Of all the hashtags social media users have embraced over the years, in marketing circles the classic #fail quickly took root and has refused to budge.
In just the few seconds since I started writing this piece, dozens of new posts crying #fail have been shared across the web.
Once upon a time, I was one of those people. In the early days of SlopeFillers, I wasn’t shy about calling people out, boldly declaring that the marketing they were doing was missing something that I in my infinite wisdom could see with the utmost clarity. Small brands, big brands, you name it.
For the first time in a long time I was about to click on a Facebook ad, that is until it refreshed the sidebar with new ads. #fail
— Gregg Blanchard (@slopefillers) July 16, 2012
I didn’t do it often, but I did it enough that people noticed. In my first conversation with Corey Ryan upon agreeing to join Ryan Solutions, he mentioned one such case with Jackson Hole I had published just a few days before.
But slowly I began to realize three simple things.
Yeah, it got me some clicks, but take basketball for example. When my opponent looks winded, I’m not belittling him, I’m giving him props for hustling down the floor while I cherry-picked on that last possession In my high jumping days when I was lucky enough to win a meet, I was always the first to give the runner up a high five or handshake.
So why, in the marketing world, was I kicking people when they were down?
One day, and it really did happen that quickly, I decided to change. I decided never to use the #fail hashtag again. That tweet above? That was actually the last time I used it to call something/someone out on Twitter, more than six and a half years ago.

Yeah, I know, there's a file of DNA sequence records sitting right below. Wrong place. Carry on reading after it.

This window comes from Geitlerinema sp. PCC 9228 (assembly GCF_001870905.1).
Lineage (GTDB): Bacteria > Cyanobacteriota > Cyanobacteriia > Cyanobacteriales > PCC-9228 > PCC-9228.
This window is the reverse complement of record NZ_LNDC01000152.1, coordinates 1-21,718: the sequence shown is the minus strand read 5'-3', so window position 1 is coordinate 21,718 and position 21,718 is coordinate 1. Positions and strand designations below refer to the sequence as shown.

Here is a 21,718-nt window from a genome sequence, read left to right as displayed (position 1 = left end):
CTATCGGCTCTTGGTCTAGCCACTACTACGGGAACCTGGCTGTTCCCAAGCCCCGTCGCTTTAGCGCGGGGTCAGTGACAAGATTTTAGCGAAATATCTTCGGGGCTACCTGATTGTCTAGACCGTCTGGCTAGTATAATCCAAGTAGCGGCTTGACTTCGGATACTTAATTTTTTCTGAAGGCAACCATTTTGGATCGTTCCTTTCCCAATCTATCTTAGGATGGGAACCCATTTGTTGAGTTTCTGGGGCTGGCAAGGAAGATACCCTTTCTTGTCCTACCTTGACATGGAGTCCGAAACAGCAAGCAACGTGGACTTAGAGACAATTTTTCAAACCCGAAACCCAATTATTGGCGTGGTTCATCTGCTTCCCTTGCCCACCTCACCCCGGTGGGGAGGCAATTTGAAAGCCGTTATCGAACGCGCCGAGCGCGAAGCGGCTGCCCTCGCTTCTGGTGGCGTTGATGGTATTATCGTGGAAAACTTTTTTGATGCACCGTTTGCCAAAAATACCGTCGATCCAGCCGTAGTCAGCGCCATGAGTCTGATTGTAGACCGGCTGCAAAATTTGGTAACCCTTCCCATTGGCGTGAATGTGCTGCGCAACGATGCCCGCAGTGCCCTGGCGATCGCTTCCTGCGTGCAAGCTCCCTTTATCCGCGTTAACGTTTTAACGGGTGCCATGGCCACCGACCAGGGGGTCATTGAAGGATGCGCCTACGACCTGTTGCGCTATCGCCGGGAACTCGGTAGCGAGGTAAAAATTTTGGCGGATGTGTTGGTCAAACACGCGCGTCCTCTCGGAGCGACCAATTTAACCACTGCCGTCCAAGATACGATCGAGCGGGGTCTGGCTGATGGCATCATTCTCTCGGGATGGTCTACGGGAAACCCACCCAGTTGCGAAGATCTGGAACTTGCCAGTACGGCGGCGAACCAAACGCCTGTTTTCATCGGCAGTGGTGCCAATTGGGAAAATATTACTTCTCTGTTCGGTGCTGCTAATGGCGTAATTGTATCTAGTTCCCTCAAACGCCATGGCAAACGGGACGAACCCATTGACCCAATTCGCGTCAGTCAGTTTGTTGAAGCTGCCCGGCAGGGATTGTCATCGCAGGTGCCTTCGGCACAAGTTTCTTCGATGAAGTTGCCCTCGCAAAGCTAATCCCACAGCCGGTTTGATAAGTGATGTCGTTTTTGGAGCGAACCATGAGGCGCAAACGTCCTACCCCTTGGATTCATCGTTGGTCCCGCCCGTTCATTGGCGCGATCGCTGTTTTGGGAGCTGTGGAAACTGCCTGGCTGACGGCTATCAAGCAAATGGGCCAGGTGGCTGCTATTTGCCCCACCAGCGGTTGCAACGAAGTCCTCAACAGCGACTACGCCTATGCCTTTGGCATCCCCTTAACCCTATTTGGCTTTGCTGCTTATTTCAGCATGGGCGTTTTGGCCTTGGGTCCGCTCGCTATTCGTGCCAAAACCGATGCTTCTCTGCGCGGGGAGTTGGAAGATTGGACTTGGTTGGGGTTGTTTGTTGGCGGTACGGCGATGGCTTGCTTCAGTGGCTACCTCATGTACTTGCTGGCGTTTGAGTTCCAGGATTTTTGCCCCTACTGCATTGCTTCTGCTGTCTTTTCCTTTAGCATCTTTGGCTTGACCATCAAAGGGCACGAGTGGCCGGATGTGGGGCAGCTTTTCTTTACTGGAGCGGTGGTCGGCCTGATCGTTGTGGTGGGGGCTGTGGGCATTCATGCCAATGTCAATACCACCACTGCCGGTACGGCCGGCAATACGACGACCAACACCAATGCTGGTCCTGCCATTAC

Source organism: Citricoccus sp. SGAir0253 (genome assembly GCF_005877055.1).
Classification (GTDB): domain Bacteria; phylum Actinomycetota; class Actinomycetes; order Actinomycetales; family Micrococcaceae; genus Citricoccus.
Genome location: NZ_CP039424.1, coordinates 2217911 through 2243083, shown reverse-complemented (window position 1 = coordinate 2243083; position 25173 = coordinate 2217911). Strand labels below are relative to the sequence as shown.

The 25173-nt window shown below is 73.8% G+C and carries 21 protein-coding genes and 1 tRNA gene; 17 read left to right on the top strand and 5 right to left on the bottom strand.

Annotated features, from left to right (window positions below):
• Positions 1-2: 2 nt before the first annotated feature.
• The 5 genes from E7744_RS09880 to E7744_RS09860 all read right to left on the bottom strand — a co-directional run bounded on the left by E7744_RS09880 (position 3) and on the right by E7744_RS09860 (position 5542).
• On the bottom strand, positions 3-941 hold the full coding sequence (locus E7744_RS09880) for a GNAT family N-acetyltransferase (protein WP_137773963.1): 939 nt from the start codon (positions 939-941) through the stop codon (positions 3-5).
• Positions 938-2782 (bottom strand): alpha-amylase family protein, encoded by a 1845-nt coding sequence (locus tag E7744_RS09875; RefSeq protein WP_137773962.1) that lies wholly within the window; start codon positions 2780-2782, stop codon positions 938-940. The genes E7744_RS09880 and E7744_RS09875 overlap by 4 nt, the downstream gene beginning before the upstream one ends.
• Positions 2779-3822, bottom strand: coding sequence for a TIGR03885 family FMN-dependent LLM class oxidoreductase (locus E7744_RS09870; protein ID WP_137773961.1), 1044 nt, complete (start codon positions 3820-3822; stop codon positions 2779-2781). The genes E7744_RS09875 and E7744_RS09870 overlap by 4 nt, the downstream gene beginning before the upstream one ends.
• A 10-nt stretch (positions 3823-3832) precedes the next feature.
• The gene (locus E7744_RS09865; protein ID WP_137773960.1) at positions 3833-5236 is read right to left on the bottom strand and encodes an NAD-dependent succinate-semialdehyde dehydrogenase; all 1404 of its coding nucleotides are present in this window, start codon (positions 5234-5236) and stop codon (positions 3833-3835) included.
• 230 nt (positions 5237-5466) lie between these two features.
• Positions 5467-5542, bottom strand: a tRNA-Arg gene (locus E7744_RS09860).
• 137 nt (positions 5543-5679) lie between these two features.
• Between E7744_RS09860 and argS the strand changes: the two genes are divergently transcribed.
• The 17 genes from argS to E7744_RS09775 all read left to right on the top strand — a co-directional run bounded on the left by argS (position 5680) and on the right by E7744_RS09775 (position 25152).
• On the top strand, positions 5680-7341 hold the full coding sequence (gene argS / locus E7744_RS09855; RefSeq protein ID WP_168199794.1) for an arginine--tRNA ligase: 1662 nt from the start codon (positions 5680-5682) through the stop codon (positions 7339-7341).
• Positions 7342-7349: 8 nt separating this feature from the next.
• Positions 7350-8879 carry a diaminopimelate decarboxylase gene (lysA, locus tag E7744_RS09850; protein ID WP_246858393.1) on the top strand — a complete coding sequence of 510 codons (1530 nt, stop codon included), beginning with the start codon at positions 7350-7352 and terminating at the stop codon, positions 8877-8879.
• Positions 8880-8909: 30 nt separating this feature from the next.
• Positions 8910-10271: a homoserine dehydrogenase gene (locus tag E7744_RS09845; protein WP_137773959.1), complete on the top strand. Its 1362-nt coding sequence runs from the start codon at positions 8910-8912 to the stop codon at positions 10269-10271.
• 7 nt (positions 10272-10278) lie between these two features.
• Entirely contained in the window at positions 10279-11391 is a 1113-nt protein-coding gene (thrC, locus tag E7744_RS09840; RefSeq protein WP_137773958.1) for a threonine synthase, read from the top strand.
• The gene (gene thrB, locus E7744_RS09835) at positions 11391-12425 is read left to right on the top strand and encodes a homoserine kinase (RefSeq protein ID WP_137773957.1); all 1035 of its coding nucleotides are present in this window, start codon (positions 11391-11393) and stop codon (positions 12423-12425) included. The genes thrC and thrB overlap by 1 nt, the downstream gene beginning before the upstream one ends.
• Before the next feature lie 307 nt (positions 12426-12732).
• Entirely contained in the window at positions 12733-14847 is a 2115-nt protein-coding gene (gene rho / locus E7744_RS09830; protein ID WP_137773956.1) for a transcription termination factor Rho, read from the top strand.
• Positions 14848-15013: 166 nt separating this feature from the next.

Along the way, I went from no longer using to advocating for the opposite.
— Gregg Blanchard (@slopefillers) August 4, 2016
Last year, after a half-decade of participating in the Best/Worst article, I finally had to tell the SAM crew that I’d love to still be part of it but I had to call it quits on throwing people under the bus (more on that tomorrow).
For a few seasons I’d simply been vague with my inclusions (suggesting there may have been a “better way” to broad groups of people rather than pointing my finger at specific campaigns) but even that was too much.
Today, I want to thank the people who have understood, accepted, and followed along. The people who have stopped shouting “#fail” and started to give each other pats on the back.
People like Brad Larsen giving Christian Knapp some kudos:
— Brad Larsen (@bradlarsen00) October 19, 2018
Or Dave giving Joe and team some props:
And maybe the best example of all, Loveland and A-Basin in their quest to be the first to open:
— Loveland Ski Area (@LovelandSkiArea) October 16, 2018
— Arapahoe Basin (@Arapahoe_Basin) October 16, 2018
It’s not easy to bite your tongue when you see something that’s a bit of a head-scratcher, but heaven knows we’ve got enough things to worry about these days, belittling someone’s best efforts at marketing shouldn’t be one of them.
So, thanks. Thanks for giving high-fives instead of backhanded remarks. And thanks for joining me in the post-#fail era of marketing conversation.
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